The Australian Unemployed Workers Union has ratcheted up its public feud with Employment Minister Michaelia Cash by launching a ‘Call Out Cash’ campaign.
The volunteer organisation, run by unemployed workers, will encourage welfare recipients to fill out an online survey about their experiences of being long-term unemployed, which will be sent to the Minister’s office.
AUWU president Owen Bennett said he hoped the campaign would “better educate” Ms Cash and her parliamentary colleagues “on all the good work the AUWU does to better the lives of the unemployed workers it serves and represents”.
“Without offering any proof, Minister Cash has dismissed the AUWU as a nefarious organisation that encourages unemployed workers to break social security law. We reject that narrative completely, and so do our members,” he told The New Daily.
In recent weeks, the Employment Minister said taxpayers would be “offended” by the “so-called union” because its sole purpose appeared to be “keeping members out of gainful employment and encouraging them to shirk their responsibilities”.
Mr Bennett denied the claims.
“The AUWU informs unemployed workers about their rights when dealing with the government’s unregulated and punitive $10 billion employment services industry – an industry in which penalties have increased 50 per cent under Cash’s administration.”
The volunteer organisation is not a registered union. It is an incorporated association registered in Victoria. It has roughly 6500 members and provides a free website and hotline to give advice to welfare recipients.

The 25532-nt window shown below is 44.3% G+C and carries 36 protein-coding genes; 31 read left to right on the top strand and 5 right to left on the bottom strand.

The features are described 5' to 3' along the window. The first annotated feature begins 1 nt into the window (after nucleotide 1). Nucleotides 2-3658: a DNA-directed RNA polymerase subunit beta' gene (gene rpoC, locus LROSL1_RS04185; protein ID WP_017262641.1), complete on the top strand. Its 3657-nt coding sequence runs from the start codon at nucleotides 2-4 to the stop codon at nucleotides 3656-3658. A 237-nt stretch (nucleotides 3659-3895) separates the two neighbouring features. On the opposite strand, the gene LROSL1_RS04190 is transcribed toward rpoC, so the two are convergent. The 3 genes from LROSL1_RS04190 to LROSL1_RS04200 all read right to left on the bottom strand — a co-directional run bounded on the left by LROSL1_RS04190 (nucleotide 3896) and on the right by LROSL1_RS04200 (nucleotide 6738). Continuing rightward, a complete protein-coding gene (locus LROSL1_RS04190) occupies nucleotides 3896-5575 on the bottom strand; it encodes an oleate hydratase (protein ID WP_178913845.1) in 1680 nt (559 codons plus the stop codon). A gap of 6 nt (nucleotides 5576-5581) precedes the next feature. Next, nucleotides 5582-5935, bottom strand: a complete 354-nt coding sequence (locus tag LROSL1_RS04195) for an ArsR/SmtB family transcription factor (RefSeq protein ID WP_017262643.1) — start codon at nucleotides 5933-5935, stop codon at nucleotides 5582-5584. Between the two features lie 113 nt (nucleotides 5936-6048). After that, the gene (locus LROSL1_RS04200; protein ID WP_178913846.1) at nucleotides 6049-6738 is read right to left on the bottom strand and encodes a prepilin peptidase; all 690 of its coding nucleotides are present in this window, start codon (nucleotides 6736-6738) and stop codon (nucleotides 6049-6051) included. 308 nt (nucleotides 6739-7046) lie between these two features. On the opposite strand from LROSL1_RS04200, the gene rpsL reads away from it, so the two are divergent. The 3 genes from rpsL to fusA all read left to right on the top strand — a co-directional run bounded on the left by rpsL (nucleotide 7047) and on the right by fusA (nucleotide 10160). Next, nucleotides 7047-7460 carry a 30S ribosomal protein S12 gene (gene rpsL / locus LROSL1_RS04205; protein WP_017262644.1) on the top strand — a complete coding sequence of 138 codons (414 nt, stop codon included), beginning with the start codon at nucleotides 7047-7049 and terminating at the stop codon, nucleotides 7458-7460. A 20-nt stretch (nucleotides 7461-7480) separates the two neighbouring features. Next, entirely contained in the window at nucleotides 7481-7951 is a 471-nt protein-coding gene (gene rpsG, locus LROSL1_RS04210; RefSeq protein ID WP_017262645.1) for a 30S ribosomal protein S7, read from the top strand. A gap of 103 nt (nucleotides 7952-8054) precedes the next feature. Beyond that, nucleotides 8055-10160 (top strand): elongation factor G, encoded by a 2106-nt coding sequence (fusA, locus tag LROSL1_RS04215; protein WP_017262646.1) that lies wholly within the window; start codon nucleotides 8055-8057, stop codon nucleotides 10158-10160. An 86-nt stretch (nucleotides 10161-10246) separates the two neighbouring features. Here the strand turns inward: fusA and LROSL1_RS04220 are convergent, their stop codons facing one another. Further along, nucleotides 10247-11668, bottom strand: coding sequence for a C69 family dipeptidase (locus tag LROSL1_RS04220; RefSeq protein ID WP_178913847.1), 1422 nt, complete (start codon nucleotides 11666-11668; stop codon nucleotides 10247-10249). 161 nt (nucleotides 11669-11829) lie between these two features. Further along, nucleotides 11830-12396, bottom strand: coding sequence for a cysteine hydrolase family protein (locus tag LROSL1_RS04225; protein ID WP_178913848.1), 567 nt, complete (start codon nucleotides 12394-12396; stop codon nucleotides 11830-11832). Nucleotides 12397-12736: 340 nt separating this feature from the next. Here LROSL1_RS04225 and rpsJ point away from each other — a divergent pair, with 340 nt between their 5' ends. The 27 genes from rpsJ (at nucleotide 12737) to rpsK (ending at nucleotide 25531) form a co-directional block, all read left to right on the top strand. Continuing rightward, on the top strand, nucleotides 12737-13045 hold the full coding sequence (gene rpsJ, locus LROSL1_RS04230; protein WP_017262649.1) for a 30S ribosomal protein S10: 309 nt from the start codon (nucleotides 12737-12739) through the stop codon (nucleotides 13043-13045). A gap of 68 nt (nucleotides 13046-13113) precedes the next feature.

The New Daily asked Mr Bennett why he and other long-term volunteers at the AUWU had not found work.
He replied: “Like the 2.8 million other Australians looking for work, long-term AUWU volunteers have been locked out of the labour market. Currently there are 17 job seekers competing for every job vacancy going by the official figures.”
Ms Cash’s attack was prompted by revelations in the Courier Mail that Greens senator Lee Rhiannon had donated to the AUWU.
Senator Rhiannon reiterated that support on Friday, telling The New Daily it is “an important organisation”.
“They’re annoying the Minister, but they are a reminder that the government policy is atrocious. We need organisations like the AUWU to be up there representing, organising and mobilising unemployed workers and assisting them with information, as life often gets really tough for them,” she said.
“The Minister is just way out of line when she chose to insult people who are coming together collectively to organise to improve their situation. To make the comments she did about their use of benefits and how they work is very insulting to unemployed people, particularly when we consider that the government’s own policies result in higher rates of unemployment.”
The New Daily requested comment from the Employment Minister’s office.